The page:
When President Clinton announced the establishment of an ecosystem reserve that would limit fisheries and lobstering on the Northwestern Hawaiian Islands, he may have overstepped his legal authority, according to the director of the Western Pacific Regional Fishery Management Council.
"We have asked the question, Where is the authority to close a fishery permanently?" said Kitty Simonds, whose agency is proceeding with plans for the creation of fisheries regulations that it says are based on science.
Although no final order has been issued, the Clinton administration has announced the intent to create the Northwestern Hawaiian Islands Coral Reef Ecosystem Reserve as well as a national marine sanctuary on the Northwestern Hawaiian Islands. The authority to do so was granted by Congress in amendments to the National Marine Sanctuaries Act.
The effort has produced a controversy in Hawaii, placing environmentalists, conservation-minded Hawaiians and some fishermen on one side, and fisheries scientists and other fishermen on the other. Those who support Clintons move say the precious biological resources of the archipelago that extends northwest from Kauai need careful protection. The fishery management council and those in the lobster and bottom-fishing industries argue that existing and proposed regulations are adequate protection.
Simonds said Congress gave the authority to regulate fisheries to her agency, through the Magnuson-Stevens Fishery Conservation and Management Act. She questions whether a president using executive powers can directly regulate fisheries.
Paul Achitoff, a lawyer who has argued a number of fisheries-related cases on behalf of the Earthjustice Legal Defense Fund, said the issue Simonds is raising may be premature.
"My understanding is that it (the presidents announcement) is intended to lead to an ultimate legal structure, and that there is a process under way," he said.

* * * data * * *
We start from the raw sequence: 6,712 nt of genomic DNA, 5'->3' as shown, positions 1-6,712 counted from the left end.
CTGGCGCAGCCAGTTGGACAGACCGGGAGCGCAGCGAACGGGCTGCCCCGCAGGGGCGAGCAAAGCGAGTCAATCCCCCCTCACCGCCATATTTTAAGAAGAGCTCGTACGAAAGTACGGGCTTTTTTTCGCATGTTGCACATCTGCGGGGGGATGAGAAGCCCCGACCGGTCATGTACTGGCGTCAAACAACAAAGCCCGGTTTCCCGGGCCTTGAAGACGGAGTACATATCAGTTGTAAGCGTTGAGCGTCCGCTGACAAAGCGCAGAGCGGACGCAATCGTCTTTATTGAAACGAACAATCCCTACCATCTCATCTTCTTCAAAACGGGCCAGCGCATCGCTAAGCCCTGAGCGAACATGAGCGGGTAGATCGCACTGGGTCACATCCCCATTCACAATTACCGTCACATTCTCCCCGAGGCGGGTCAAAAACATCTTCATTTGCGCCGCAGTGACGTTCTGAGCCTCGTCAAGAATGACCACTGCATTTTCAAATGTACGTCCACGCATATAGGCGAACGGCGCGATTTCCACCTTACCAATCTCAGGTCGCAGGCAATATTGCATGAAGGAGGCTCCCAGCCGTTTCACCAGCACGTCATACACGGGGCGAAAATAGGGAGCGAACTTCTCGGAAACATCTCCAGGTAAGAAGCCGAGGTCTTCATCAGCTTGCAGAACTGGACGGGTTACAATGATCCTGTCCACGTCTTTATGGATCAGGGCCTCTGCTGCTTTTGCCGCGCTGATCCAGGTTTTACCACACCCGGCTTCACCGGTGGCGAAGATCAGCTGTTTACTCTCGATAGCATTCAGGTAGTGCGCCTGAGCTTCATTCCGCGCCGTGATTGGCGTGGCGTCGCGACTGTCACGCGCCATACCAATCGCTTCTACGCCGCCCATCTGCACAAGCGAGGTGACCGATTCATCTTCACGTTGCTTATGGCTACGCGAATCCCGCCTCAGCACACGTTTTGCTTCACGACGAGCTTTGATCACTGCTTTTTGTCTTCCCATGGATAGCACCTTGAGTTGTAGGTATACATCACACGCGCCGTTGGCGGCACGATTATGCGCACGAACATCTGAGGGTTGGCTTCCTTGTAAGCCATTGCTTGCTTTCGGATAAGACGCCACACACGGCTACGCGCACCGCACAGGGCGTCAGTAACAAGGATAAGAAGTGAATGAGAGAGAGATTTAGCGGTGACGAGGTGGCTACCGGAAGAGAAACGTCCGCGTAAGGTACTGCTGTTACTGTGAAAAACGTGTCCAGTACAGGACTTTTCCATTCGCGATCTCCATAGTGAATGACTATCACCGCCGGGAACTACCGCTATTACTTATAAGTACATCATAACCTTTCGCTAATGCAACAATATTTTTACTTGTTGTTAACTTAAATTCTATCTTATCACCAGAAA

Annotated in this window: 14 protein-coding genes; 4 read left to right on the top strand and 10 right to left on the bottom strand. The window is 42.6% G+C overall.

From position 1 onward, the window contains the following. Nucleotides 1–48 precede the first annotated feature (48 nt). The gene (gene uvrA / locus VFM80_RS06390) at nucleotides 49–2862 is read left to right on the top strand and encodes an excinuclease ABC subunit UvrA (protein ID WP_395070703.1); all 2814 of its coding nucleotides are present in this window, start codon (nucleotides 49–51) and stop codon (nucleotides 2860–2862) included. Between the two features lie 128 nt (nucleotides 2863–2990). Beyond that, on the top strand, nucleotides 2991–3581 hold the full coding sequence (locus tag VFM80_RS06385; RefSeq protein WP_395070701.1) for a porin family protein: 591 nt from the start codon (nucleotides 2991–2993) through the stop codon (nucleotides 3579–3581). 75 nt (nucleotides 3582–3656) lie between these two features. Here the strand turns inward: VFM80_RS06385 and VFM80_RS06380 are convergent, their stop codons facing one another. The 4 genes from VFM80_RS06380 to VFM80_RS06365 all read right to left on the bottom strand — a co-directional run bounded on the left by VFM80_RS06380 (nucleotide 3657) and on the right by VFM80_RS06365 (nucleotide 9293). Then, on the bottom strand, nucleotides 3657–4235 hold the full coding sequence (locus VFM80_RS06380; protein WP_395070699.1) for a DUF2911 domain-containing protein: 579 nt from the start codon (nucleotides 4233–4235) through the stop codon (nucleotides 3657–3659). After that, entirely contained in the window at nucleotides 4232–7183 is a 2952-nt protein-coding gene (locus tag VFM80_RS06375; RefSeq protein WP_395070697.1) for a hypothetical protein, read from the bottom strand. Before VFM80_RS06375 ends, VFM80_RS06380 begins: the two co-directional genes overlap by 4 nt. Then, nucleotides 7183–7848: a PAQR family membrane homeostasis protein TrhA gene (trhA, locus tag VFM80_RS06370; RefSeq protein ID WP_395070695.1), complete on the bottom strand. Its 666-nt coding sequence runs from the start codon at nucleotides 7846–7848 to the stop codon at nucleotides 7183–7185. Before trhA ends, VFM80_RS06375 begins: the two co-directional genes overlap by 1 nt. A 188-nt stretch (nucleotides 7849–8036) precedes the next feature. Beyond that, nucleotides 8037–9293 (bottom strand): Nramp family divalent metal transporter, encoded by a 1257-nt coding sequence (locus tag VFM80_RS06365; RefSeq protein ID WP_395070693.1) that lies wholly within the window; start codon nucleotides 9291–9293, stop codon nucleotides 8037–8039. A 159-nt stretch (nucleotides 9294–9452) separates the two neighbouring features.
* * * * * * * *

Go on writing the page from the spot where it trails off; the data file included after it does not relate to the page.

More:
The federal government has held hearings throughout the state to gather public testimony and is preparing a detailed executive order for Clinton to issue before he leaves office at the end of this week.
"We expect it any day now," Simonds said.
Clinton proposed a total ban on fishing in about 5 percent of the 84 million-acre area of reefs. It would allow fishing to continue at present levels in other areas.
The Western Pacific Regional Fishery Management Council has just issued its draft management plan and environmental impact statements for coral reefs throughout Hawaii and other Pacific island areas, including Palmyra Atoll and Kingman Reef. Simonds said she expects more executive orders aimed at limiting fishing and other uses on some of those other islands as well.
In most areas, the anticipated presidential orders would create more restrictive conditions on uses within the waters near the islands and reefs. But in a few, the councils proposals are more restrictive.
The councils draft calls for a range of marine protected areas that limit fishing. In the Northwestern Hawaiian Islands, it proposes no fishing at all from shore to a depth of 60 feet around all islands, and no fishing at all out to waters 300 feet deep off French Frigate Shoals, Laysan and the northern half of Midway Atoll. The southern half of Midway would be authorized for recreational and catch-and-release fishing, but not commercial fishing.
Special permits would be required for limited fishing in waters 60 to 300 feet deep around others of the Northwestern Hawaiian Islands.